A long conflict about, now famous, “scratches and claws” has come to an end with the European Court of Justice recently dismissing the appeal filed by Monster Energy Company against the registration of the EUTM applications belonging to Mad Catz Interactive, Inc.
The goods in question are clothing and headgear in class 25 and the marks in conflict are the following:
The European Court of Justice found the appeal is manifestly inadmissible relying on the findings of the Advocate General that the appellant relies neither on any distortion of the facts by the General Court nor on a failure to take account of all factors relevant for assessing the likelihood of confusion. It seeks, in fact, to call into question the assessments of the General Court relating to the absence of a likelihood of confusion between the signs at issue.
Thus the decision of the General Court deciding on facts was maintained. With its decision GC confirmed the findings of the EUIPO Board of Appeals that the mark applied for depicts a black square on which four diagonal parallel white lines are placed which might be perceived by the public as ‘scratches’, white brush strokes or a purely abstract device, whereas the earlier mark shows three vertical parallel black shaky lines of different lengths whose upper part is broader and which, from the perspective of the relevant public, might resemble three ‘fingers’ or ‘claws’ or a very abstract depiction to which no specific and clear meaning can be attributed. The signs at issue are visually similar in so far as they both depicted a number of stylised lines. However the shape, colour, number and position of those lines are different, the lines of the mark applied for resemble brush strokes and have a different shape to that of the lines of the earlier mark and those differences are reinforced by the square black background of the mark applied for. With regard to the conceptual aspect the court decided not to take over the arguments of the appellant that signs are liable to convey “the message of something aggressive and that something is being ripped open” but founded that part of the relevant public will not associate the signs at issue with any meaning but will perceive them as abstract devices and if some consumers were to identify the signs as ‘white brush strokes painted against a black rectangular background’, on the one hand, and as a ‘claw’, on the other hand, the signs would be conceptually different.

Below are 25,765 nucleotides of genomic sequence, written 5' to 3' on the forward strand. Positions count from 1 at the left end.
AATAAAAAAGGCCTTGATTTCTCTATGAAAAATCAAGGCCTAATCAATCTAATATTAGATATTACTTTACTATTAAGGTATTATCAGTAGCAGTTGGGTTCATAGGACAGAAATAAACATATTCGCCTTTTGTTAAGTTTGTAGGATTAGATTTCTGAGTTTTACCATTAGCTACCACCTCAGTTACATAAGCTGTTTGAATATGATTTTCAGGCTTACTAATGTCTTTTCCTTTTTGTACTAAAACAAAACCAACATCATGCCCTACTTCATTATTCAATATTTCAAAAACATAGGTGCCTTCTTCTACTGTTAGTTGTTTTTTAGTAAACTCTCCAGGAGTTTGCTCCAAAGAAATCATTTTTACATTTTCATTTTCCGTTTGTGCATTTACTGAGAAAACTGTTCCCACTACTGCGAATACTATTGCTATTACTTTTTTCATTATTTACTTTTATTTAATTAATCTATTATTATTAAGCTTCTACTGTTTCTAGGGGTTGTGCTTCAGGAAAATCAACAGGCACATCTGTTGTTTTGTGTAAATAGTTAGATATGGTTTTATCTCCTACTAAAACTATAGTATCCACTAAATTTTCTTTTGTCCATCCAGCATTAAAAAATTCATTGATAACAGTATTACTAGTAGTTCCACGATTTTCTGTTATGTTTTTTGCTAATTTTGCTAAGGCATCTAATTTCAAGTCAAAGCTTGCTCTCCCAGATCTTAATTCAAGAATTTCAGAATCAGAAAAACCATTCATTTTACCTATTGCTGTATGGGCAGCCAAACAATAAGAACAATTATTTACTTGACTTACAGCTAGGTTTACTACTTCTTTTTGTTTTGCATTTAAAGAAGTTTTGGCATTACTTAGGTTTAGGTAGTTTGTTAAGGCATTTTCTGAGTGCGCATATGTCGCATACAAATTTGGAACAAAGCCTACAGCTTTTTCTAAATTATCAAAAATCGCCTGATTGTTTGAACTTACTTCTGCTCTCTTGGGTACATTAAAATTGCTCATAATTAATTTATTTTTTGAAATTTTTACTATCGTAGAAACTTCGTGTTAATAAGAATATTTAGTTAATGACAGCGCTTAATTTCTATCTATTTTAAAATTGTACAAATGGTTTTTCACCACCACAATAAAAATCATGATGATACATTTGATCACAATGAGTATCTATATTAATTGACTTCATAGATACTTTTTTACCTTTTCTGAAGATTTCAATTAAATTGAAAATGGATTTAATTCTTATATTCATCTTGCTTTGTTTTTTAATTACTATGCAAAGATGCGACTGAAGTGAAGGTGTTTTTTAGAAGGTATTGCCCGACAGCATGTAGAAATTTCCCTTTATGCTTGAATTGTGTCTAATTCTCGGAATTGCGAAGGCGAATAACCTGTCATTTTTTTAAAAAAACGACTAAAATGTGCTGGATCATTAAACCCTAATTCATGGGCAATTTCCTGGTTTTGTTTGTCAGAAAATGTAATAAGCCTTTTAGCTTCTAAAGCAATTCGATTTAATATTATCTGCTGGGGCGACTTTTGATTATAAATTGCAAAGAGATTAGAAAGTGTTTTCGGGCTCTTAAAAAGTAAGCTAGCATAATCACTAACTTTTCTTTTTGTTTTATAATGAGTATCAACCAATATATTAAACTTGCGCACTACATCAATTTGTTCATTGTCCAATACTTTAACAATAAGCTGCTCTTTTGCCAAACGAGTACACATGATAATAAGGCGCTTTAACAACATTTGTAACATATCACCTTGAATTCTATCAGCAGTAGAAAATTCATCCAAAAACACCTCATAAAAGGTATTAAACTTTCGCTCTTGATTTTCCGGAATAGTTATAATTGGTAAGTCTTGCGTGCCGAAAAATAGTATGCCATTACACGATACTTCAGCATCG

In sustaining likelihood of confusion the appellant criticised the fact that the court failed to consider appropriately the relevance of the distinctiveness acquired by the earlier mark through its extensive use in respect of energy drinks and clothing for extreme sports. In the assessment of the likelihood of confusion the GC took note of the settled case law according to which in order to assess whether a mark has a highly distinctive character as a result of the public’s recognition of it, all the relevant facts of the case must be taken into consideration, that is, in particular, the market share held by the mark; how intensive, geographically widespread and long-standing use of the mark has been; the amount invested by the undertaking in promoting the mark; the proportion of the relevant section of the public which, because of the mark, identifies the goods or services as originating from a particular undertaking; and statements from chambers of commerce and industry or other trade and professional associations. In this case based on the filed evidences it was concluded the appellant operates in the ‘non-alcoholic beverages’ or ‘energy drinks’ sector and that it is essentially for the purposes of sponsorship or promotion that the earlier marks are used on items of clothing and headgear. In respect of the overall assessment of the likelihood of confusion, The Court found that the differences between the signs in the present case prevailed over their similarities and that therefore, having regard to all the relevant factors, there was no likelihood of confusion on the part of the relevant public, even if the goods were identical.
Claims of reputation of the earlier mark were also brought but were rejected for the same reasons as those in respect of the enhanced distinctiveness of the earlier mark in relation to the goods concerned, namely clothing and headgear.